However, former Progressive Conservative leader John Tory, who was chosen to lead the latest attempt at rejuvenating the park, said the financial reality just doesn’t support keeping it open during the revitalization process.

The government gives Ontario Place about $20 million a year in subsidies, Tory said.

“If you’re having trouble paying for health care and education, it doesn’t seem to make a lot of sense to put $20 million a year into subsidizing an attraction with a decreasing number of visitors,” he said.

“It’s time to stop, take stock and make good with the revitalization.”

Ontario Place, dubbed by a newspaper report as a “waterfront tiara” when it opened in 1971, has since lost its shine.

It hasn’t turned a profit since its inaugural season. Attendance has sunk from 2.5 million in its heyday to roughly a million visitors per year — about half of whom are walking through the park simply to get to the privately run Molson Amphitheatre.

Facing a $16 billion deficit, the province announced it was closing the park until at least 2017. By shuttering the water park, amusement rides and the iconic Cinesphere — and eliminating at least 48 full-time jobs and 600 summer positions in the process — Queen’s Park predicted it could save $20 million a year.

Jaime Carnevale, who has worked at Ontario Place for eight years, compared the current plan to close the site to “spending millions of dollars on a car just to put it in the garage.”

She said a better plan would be to include the workers in the revitalization. Carnevale oversaw the overhaul of the park’s solid waste removal system. Ontario Place saved almost $100,000 by selling its recyclables, such as glass or cardboard, she said.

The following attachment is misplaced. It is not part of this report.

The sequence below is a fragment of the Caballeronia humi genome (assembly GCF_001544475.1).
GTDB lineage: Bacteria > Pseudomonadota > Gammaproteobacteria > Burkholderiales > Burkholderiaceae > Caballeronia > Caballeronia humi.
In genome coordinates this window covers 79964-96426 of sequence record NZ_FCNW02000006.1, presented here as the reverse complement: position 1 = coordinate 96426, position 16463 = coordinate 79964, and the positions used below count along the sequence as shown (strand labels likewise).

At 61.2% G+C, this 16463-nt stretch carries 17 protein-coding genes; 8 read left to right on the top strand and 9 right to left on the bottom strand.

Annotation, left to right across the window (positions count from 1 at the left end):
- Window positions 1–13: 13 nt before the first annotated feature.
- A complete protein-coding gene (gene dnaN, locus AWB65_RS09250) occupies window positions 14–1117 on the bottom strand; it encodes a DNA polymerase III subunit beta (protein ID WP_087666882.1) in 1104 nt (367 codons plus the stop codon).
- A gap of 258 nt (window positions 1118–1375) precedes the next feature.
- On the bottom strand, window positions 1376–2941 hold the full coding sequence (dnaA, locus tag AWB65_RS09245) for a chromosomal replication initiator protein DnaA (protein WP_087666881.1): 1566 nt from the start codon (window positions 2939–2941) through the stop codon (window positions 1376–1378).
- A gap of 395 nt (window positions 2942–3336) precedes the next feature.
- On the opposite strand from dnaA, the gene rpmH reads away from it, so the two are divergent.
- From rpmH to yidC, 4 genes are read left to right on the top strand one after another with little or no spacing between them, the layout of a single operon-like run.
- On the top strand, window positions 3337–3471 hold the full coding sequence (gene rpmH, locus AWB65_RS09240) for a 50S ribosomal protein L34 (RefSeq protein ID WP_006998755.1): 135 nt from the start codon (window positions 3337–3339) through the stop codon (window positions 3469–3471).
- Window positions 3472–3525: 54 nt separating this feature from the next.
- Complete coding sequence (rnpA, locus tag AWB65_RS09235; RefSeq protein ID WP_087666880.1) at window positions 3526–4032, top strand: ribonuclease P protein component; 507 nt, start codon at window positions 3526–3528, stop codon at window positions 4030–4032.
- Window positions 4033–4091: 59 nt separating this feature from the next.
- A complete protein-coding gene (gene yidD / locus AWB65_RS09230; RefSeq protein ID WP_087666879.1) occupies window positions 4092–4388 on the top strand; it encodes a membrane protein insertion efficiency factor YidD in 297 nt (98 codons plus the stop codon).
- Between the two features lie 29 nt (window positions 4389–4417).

“For so long, we’ve had to stretch a dollar into $10,” she said. “We just want to be here for the revitalization. We want to participate in it.”

The privately run attractions, such as the Atlantis pavillion, the Amphitheatre and the marina, will remain open during the rejuvenation process.

Eb Zeidler, the architect who designed the futuristic waterfront park in the late 1960s, urged Tory and those on the revitalization team to make the park once again “the honour of Ontario.”

“It’s not that it can’t be rectified. It needs a strong hand and vision to do it.”

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Maid of the Mist original article: http://www.canada.com/travel/boat+company+bumps+Niagara+Falls+iconic+Maid+Mist/6200097/story.html

New boat company bumps Niagara Falls’ iconic Maid of the Mist

By Sheila Dabu Nonato, Postmedia News February 29, 2012

Sporting the Maid of the Mist’s trademark royal blue ponchos, the late Princess Diana and her young sons boarded Canada’s celebrated Niagara Falls tour ship in 1991, bolstering its historic list of famous guests.

Yet the 165-year-old boat tour businessâ which has carried politicians, royalty, Hollywood stars and countless other tourists, could soon be ferrying its last group of passengers near the falls, one of Canada’s premier tourist attractions.

The Maid of the Mist Steamboat Company was recently passed over for a California-based cruise company, which was awarded a 30-year lease by the Niagara Parks Commission.

More than one million visitors have experienced the “up close” boat tour of the Falls, including the future King Edward VII, Soviet President Mikhail Gorbachev, Canadian Prime Minister Pierre Trudeau and Hollywood star Marilyn Monroe in 1950 when she filmed the movie “Niagara.”